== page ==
Introduction to SLC 500 Data Tables
SLC 500 Data Tables store values. You can think of data tables as “Data Registers” or “Variables”. In a default project, 9 standard data tables are created automatically. Each of these data tables can generally store up to 255 elements. We will discuss the purpose of each of the following data tables, and examples of instructions that typically utilize these files. Although some data files are interchangeable, I will discuss the most common use of these files.
For the following examples, I have set up the I/O Configuration is as follows:
O0 — Output Data File
The output data file stores the outputs that we want to write to the output modules (aside from forces). Toward the end of the processor scan, the processor sends theoutput data table to the output modules to energize or de-energize outputs. The processor will also write values to the analog output modules.
An example of an instruction that uses the output data table is the OTE (Output To Energize Instruction).
I1 — Input Data File
The input data files shows the status of the inputs that connect to the input module (aside from forces). The processor reads inputs during the first part of the processor scan cycle.
An example of an instruction that utilizes the input tags is the XIC (Examine if Closed) instruction.
S2 — Processor Status
The S2 Data file stores the processor status. This includes the time of day, I/O fault conditions, and a battery low bit. Other examples are the status of forces, math overflow, etc.
B3 — Binary File
Think of the B3 file as “Internal Coils”. When a certain condition is met, such as “Guard Doors Closed”, a bit is set. The programmer declares what they will use each bit for. They will use this bit through out the project, anytime we need to know if all doors are shut, or if a door is open.
T4 — Timer File
We use the timer file for timer instructions, such as TON, RTO, and TOF. Each element of the timer file contains an EN (Enable Bit), TT (Timer Timing bit), and DN (Done bit). Each element also stores the PRE (preset) and ACC (Accumulated value).
Here is an example of how a timer might be used in logic.
C5 — Counter Table in SLC 500 Data Tables
We use the counter file with counter instructions such as the CTU (Count Up) and CTD (Count Down). Each element of the counter file contains the following members:
- CU — This is the “enable” bit for the CTU instruction.
- CD — This is the “enable” bit for the CTD instruction.
- OV — This is the overflow bit, and goes high when the counter exceeds 32767. This is the maximum value for a 16 bit signed integer.
- UN — This is the underflow bit, and goes high when the counter drops below -32768.
- UA — Update Accumulator. We use this for High Speed Counters of a fixed SLC unit.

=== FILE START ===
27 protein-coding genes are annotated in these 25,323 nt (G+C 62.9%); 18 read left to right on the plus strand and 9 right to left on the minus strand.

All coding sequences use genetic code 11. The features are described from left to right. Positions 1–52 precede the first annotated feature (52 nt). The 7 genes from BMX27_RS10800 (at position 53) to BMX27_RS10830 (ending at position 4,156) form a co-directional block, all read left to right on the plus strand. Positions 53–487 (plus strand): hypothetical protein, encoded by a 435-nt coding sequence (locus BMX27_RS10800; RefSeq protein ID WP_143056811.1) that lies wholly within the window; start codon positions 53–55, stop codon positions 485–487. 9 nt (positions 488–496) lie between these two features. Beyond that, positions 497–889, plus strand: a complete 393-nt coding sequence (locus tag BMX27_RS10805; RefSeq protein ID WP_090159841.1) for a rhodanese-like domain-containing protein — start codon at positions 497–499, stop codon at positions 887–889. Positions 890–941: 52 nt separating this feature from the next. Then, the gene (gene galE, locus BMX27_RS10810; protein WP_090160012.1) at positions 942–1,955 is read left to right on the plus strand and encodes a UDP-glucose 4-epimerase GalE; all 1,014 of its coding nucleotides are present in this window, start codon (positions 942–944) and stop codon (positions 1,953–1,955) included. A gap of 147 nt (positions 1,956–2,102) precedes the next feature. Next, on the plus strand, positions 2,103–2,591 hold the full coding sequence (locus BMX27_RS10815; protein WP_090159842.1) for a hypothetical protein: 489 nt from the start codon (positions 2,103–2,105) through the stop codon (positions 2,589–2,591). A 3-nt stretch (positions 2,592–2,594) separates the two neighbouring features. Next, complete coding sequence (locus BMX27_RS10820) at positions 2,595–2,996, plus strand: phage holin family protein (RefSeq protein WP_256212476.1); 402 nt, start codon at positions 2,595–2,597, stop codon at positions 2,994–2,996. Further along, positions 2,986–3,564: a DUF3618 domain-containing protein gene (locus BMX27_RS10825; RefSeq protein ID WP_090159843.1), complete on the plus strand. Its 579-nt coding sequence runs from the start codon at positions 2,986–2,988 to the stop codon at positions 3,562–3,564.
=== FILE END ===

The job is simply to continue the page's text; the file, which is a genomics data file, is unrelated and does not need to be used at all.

- PRE — This is the counter’s preset.
- ACC — The counter’s accumulated value.
For example, here is how a counter might be used in logic:
C6 — Control File
The C6 data file is a generic table that used with several advanced instructions. This includes sequencers and other file instructions that need to keep track of position, and the length of the file we are operating on. The C6 file contains the following members:
- EN — Enable bit
- EU — Enable Unload bit
- EM — Empty Bit
- ER — Error Bit
- UL — Unload bit
- IN — Inhibit bit
- FD — Found bit
- LEN — This is the length of the file being operated on.
- POS — This is the instruction’s current position within a file.
N7 — Integer File
We typically use the integer files to store numbers, such as the scaled value of an analog input. The values can range from -32768 to 32767. These are 16 bit signed integers.
F8 — Floating Point File in SLC 500 Data Tables
When you require more precision than what the Integer file provides, use the a floating point file. The F8 file uses more memory (32 bits per element), but allows for decimal points in numbers. It’s also useful when working with very large or very small numbers.
On the B3 and higher data files, you can go to the properties to adjust the number of elements in the table. However, if you are offline, and declare a valid data table address of an existing table, RSLogix will automatically expand the data table to include the new elements that you are using in logic.
The “Usage” button is a very good tool to find out what addresses are already in use by the project. This helps you to see what addresses are available for future use.
Finally, the RADIX selector is a good tool for changing the numbering base of the table between Binary, Decimal, Octal, and Hexadecimal.
Furthermore, visit the SLC-500 Category Page for more information on the SLC systems.
— Ricky Bryce